We entered education because we love children. Whether there was a teacher who made a pivotal difference in your life and you want to pay it forward, you love a certain age group, or you found that you have a knack of explaining difficult concepts to others, you didn’t go into education because you want to work with adults.
When I attended the Loyola University Chicago School of Education over a decade ago their conceptual framework was “Professionalism in Service of Social Justice.” I didn’t learn much about social justice, but the focus on professionalism made an impact that I haven’t forgotten.
Every Jewish Day School wants its students to graduate with the skills, knowledge, and habits of mind to be successful – at the next level of schooling, in the workplace, as citizens, and as members of the religious community. What school factors produce that outcome?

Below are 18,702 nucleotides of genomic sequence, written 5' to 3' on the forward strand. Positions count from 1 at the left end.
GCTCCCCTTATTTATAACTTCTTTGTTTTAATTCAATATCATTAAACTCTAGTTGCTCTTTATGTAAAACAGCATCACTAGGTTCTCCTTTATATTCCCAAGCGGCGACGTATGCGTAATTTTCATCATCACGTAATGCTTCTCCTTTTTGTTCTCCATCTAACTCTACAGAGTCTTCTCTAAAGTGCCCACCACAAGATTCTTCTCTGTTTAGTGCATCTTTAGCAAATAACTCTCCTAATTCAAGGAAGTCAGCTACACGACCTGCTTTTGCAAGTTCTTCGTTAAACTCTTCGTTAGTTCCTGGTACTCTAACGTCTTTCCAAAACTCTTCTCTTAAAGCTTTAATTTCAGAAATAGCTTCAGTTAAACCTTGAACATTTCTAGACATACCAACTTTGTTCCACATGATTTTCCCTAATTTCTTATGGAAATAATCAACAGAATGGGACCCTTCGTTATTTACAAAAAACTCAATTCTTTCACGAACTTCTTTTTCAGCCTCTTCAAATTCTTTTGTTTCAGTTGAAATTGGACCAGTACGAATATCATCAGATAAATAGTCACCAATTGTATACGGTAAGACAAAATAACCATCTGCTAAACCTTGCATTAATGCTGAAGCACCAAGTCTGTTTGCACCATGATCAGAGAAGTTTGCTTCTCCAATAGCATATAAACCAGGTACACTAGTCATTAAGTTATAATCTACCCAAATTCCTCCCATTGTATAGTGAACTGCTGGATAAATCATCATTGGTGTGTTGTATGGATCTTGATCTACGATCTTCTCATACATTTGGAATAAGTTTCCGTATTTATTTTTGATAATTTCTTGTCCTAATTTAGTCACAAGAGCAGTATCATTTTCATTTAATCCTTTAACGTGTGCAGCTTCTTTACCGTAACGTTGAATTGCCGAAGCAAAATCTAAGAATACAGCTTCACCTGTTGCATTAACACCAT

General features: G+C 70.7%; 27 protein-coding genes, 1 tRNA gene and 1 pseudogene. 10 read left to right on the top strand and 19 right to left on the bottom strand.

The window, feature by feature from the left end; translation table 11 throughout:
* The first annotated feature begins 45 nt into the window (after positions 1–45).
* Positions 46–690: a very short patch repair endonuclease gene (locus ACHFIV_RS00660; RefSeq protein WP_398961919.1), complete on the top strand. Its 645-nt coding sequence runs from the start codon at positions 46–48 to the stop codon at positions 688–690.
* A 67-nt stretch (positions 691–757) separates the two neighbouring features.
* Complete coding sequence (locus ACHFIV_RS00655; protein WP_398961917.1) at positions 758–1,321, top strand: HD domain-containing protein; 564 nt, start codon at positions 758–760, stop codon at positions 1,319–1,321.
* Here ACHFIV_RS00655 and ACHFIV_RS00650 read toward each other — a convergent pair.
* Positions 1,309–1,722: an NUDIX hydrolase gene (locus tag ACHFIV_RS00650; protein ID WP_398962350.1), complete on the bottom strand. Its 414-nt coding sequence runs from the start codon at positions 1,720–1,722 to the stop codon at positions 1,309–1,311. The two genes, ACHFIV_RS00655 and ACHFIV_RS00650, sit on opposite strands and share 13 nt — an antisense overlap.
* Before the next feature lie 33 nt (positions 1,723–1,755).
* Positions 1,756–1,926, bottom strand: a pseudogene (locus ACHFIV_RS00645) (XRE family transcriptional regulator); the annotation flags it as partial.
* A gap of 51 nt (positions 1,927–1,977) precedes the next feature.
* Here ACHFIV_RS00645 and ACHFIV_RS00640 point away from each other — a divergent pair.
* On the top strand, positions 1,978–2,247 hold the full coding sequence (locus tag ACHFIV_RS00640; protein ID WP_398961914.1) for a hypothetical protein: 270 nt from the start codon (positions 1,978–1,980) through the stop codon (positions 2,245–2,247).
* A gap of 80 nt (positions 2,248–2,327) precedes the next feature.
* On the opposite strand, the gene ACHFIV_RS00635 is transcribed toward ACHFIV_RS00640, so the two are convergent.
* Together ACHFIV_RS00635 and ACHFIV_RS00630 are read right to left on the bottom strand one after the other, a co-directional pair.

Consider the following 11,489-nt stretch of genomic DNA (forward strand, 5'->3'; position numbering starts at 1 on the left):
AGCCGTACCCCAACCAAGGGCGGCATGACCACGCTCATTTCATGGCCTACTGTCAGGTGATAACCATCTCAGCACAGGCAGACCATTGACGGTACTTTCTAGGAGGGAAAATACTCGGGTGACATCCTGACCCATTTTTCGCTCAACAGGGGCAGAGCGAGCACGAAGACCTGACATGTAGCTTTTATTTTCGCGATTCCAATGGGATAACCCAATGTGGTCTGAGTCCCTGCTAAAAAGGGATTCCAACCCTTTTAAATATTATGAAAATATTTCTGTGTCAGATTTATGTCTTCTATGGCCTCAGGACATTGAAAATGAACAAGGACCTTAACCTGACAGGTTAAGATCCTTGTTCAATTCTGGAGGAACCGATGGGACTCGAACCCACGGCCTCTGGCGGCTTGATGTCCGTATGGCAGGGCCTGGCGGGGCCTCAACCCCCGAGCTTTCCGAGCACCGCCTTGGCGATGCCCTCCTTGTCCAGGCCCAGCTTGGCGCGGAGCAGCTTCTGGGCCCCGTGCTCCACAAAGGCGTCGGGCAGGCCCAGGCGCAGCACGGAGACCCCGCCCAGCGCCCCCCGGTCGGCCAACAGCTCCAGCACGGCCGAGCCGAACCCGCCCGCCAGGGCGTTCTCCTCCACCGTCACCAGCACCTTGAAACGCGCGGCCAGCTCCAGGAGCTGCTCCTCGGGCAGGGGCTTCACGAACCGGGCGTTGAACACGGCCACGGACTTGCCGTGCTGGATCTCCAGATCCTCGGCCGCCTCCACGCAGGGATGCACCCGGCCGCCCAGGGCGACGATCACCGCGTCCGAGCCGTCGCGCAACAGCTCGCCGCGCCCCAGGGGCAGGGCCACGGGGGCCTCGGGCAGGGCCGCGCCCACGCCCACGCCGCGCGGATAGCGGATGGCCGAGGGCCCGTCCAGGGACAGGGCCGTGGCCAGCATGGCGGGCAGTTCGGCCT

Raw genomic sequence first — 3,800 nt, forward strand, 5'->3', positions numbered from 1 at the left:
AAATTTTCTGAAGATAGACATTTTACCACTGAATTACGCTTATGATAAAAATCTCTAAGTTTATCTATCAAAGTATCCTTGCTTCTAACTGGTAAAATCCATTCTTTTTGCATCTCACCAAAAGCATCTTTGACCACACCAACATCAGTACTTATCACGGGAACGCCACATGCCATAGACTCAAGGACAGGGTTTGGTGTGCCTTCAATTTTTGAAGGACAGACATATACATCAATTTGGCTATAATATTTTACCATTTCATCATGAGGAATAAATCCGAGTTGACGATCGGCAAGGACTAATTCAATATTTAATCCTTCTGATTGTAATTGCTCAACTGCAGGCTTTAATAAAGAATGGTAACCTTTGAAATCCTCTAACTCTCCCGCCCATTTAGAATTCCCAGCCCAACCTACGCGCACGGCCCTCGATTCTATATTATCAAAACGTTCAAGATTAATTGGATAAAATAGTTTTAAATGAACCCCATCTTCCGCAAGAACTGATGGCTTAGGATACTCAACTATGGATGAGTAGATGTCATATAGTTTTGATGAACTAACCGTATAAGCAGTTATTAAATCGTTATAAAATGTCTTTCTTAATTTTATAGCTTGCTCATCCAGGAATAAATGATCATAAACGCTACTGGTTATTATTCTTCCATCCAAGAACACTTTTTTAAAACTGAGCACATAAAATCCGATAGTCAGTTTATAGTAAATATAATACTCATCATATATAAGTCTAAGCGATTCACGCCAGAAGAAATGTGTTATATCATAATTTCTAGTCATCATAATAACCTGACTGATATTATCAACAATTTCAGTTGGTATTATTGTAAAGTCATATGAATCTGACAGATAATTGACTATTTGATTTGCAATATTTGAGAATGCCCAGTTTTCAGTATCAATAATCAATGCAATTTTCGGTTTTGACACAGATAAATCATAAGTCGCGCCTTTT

The expectation of professionalism for today’s educators is growing daily. Our communities are blessed with parents and families who live and work in professional environments and they expect the schools that are preparing their children for life to be the same. Professionalism is a concept which some may see as abstract and intangible.